Opal works as a mail carrier, and every time she gets into her mail truck, she can’t stop herself from looking at her wizened reflection in the rearview mirror and considering all the things she’s seen throughout the years. She remembers one time, soon after she’d adopted Orvil and his brothers, Orvil became spooked by his own reflection in a department store, and began to worry that he was a copy of himself.
Opal is haunted by her past, but she’s not the only one—even her young grandsons seem to have been traumatized from a young age by an unseen force which makes them feel like impostors in their own lives. Orange is using Orvil and Opal’s identity crises to highlight the difficulties both of them have in reconciling their cultural identities with their personal ones.
Opal never allows her mail route to become routine or automatic—a highly superstitious woman, she pays attention to every detail of her day, and is sure never to step on a crack in the sidewalk. She delivers mail on the odd side of the street first, believing in the luck of even numbers.
Opal’s reliance on superstition and hypersensitivity to what’s going on around her at all times speak to a nervousness within her caused by the traumas of her past.
As Opal looks back on her life during her long days delivering mail, she finds herself full of regrets—not regrets about things she’s done, but regrets that the things that have happened to her and her family have happened at all. When things get too heavy, she listens to music to or audiobooks to distract herself from her memories.
Opal doesn’t waste time feeling sorry for herself—but the constant threat of being bogged down by the pain and suffering her family has endured lingers at the edge of her consciousness at all times.
Yesterday, a message from Orvil stating that he’d pulled spider legs out of a lump in his leg rattled Opal. Though the message affected her, it didn’t surprise her—spiders figure largely in her family’s lore. Her mother, Vicky, had never let Opal or Jacquie kill spiders when they were young, stating that “spiders carry miles of web in their bodies, miles of story, miles of potential home and trap.” In this way, Vicky had said, spiders were just like humans.
Spiders have a deep significance within Opal’s family—spiders’ webs are both homes and traps, depending on how you look at them, and Opal’s life, too, has been a succession of situations which are both homes and traps for her and her family.
Several weeks ago, during one of her routine checks of all the boys’ smartphones, Opal found a video Orvil took of himself powwow dancing in his room. She was shocked to see how good he was—and the fact that he was wearing regalia given to Opal herself by an old friend named Lucas, whom she met while living in a group home. Opal and Lucas loved one another, but Lucas abandoned her to live in Los Angeles; she only saw him once before his death, nearly two decades later, when he came to her to ask for an interview for a film he was making about Urban Indians, and gave her his old regalia.
The unlikely and surprising connections between the novel’s characters are deepened in this passage, as Opal and Lucas’s long-ago love affair comes to light.
Last night at dinner, Opal did not tell Orvil or the other boys about the time when she, as a young woman, pulled spider legs out of a bump in her own leg—the legs emerged the Sunday afternoon before she and Jacquie left the home of Ronald, the man their mother had left them with after dying. Opal never said anything about the spider legs, not wanting to upset Jacquie, who was pregnant with a child she’d soon give up for adoption.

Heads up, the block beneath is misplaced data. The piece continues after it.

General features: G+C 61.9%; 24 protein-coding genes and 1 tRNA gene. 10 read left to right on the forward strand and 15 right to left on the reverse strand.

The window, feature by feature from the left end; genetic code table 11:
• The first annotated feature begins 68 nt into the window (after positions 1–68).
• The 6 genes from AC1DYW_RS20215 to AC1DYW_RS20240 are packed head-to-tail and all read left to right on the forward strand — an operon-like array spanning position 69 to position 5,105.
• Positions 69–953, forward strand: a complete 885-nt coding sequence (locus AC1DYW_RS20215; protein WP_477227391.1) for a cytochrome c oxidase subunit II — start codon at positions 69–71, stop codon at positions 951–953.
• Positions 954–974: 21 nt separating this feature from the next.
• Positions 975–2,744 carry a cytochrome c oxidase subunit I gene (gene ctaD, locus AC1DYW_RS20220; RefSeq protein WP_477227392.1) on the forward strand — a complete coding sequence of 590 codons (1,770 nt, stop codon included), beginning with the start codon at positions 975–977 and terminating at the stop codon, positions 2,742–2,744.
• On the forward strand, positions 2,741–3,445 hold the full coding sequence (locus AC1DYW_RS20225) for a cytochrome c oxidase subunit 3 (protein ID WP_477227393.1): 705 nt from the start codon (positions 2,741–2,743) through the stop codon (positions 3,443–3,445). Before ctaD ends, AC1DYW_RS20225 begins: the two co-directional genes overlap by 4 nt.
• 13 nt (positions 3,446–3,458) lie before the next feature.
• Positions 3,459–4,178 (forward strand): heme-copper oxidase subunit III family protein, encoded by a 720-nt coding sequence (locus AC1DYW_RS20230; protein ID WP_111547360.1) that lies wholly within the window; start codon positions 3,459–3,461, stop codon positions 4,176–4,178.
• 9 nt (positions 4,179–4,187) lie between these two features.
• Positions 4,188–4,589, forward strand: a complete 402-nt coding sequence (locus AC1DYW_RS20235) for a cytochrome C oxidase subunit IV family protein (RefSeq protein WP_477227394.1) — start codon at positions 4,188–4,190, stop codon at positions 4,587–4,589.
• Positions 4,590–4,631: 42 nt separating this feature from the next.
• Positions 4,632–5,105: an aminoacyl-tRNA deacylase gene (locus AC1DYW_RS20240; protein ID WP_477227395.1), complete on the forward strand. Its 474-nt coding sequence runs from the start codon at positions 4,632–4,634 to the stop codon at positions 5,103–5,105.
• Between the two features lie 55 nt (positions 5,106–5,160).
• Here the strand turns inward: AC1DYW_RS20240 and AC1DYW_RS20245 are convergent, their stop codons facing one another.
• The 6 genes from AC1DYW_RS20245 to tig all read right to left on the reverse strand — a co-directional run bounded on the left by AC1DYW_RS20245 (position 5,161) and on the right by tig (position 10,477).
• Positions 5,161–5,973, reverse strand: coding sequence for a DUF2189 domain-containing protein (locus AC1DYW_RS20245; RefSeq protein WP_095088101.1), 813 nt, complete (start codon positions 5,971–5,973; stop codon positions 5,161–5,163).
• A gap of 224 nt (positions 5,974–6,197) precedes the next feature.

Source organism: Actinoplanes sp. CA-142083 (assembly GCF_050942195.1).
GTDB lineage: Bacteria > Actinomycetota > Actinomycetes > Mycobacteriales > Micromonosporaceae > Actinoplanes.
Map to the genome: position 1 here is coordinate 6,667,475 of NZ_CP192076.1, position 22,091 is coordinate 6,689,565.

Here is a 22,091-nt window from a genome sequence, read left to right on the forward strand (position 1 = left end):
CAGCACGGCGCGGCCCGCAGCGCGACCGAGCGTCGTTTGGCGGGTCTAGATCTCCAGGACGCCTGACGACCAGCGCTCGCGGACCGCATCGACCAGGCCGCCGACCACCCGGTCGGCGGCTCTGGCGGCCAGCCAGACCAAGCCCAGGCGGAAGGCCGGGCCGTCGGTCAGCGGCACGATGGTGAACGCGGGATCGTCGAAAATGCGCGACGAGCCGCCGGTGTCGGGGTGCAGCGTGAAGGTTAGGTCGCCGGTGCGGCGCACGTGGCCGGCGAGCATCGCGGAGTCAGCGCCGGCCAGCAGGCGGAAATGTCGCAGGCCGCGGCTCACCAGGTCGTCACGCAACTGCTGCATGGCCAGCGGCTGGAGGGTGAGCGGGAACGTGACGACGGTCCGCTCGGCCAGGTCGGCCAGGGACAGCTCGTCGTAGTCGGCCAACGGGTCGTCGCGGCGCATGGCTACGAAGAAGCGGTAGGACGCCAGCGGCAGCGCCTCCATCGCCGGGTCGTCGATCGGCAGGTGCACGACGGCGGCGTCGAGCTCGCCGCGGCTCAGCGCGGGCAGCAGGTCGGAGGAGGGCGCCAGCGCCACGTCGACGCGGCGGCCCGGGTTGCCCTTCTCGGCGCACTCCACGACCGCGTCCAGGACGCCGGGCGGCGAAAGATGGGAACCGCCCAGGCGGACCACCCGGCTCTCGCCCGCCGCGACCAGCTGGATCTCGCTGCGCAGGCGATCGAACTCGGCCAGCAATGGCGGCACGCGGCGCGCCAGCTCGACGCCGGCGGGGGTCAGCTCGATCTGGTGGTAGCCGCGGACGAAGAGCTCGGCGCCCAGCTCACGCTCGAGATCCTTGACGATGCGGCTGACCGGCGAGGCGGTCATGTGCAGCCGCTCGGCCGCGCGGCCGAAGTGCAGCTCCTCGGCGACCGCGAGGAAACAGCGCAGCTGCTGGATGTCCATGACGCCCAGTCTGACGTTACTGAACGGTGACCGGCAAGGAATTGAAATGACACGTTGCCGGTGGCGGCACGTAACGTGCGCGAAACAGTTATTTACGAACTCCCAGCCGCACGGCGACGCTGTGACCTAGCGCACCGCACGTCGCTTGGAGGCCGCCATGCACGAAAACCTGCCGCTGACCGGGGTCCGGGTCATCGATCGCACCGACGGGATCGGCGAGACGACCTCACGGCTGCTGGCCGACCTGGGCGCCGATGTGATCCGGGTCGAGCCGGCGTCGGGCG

Ronald had been walking past the girls’ rooms at night, and Opal had taken to keeping a bat next to her in bed where she’d once held Two Shoes. One night, when Ronald came into the room while he thought Opal was sleeping and began grabbing Jacquie’s legs, trying to drag her from the room, Opal cracked him over the head with the bat, knocked him unconscious, and pulled her sister out of the house while the sound of the Indian Head test pattern blared on the TV screen in the living room.
As Opal relives the night she and Jacquie escaped a dangerous, abusive situation, she recalls the Indian Head test pattern mentioned in the novel’s prologue blaring on the TV—a physical reminder of the ways in which Native people, and women in particular, are both targeted and commodified.
The girls went to a shelter, and Opal constantly feared that she’d killed Ronald and would be in trouble. But as days and months passed and nothing happened, Jacquie and Opal grew estranged, and soon Jacquie disappeared. Opal began growing close with Lucas, and she eventually told him what had happened at Ronald’s; he agreed to take her back to the house to get some answers. After waiting for two hours across the street form Ronald’s house, Opal at last saw him pull up in his truck. Upon seeing him, she thought of the word Veho—a Cheyenne word meaning “spider and trickster and white man.”
The spider imagery, so important and symbolic in the lives of Opal and her family, is strengthened as she considers the dark side of what spiders represent. They are strong creatures who create homes for themselves and traps for their enemies—but their resourcefulness and trickery can be used for evil purposes just as easily as it can be for good ones.
Now, on her mail route, Opal gets lost in thought and doesn’t notice when she approaches the yard of a house in which a large, angry-looking pitbull without a collar is baring its teeth at her. Opal is stunned with fear, but the dog’s owner calls out to it from down the street, and it flinches and cowers. Opal feels badly for the dog, but hurries into her mail truck and drives along.
Opal’s memories are so powerful that they cause her to get lost in thought and put herself in danger—which perhaps explains why she tries to avoid lingering in the past, or sharing these stories with her grandchildren.